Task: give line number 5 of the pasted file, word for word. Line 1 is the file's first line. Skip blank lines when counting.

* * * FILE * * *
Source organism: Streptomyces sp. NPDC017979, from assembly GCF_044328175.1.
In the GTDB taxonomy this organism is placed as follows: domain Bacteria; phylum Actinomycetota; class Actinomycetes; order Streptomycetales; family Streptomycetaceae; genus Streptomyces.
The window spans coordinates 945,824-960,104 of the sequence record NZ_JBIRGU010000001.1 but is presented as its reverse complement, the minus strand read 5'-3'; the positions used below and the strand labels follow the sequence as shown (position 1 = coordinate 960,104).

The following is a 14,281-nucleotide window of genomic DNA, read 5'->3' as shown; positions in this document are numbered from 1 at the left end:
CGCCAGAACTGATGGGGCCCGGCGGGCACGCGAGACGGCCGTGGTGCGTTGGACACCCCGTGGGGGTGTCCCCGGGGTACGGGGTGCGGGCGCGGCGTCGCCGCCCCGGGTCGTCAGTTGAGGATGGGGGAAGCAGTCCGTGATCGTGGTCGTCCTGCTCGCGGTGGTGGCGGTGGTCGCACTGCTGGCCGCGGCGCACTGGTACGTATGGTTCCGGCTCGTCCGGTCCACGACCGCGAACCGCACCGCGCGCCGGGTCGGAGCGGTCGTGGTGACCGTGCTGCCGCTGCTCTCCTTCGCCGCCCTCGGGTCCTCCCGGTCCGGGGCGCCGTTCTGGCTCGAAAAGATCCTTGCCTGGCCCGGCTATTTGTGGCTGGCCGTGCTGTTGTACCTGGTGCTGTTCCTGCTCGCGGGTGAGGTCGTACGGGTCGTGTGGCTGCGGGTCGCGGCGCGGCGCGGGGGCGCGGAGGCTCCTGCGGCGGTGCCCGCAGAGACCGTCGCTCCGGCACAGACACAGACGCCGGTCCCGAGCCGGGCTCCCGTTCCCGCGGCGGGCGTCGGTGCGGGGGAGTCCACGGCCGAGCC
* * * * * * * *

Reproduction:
CGCCAGAACTGATGGGGCCCGGCGGGCACGCGAGACGGCCGTGGTGCGTTGGACACCCCGTGGGGGTGTCCCCGGGGTACGGGGTGCGGGCGCGGCGTCGCCGCCCCGGGTCGTCAGTTGAGGATGGGGGAAGCAGTCCGTGATCGTGGTCGTCCTGCTCGCGGTGGTGGCGGTGGTCGCACTGCTGGCCGCGGCGCACTGGTACGTATGGTTCCGGCTCGTCCGGTCCACGACCGCGAACCGCACCGCGCGCCGGGTCGGAGCGGTCGTGGTGACCGTGCTGCCGCTGCTCTCCTTCGCCGCCCTCGGGTCCTCCCGGTCCGGGGCGCCGTTCTGGCTCGAAAAGATCCTTGCCTGGCCCGGCTATTTGTGGCTGGCCGTGCTGTTGTACCTGGTGCTGTTCCTGCTCGCGGGTGAGGTCGTACGGGTCGTGTGGCTGCGGGTCGCGGCGCGGCGCGGGGGCGCGGAGGCTCCTGCGGCGGTGCCCGCAGAGACCGTCGCTCCGGCACAGACACAGACGCCGGTCCCGAGCCGGGCTCCCGTTCCCGCGGCGGGCGTCGGTGCGGGGGAGTCCACGGCCGAGCC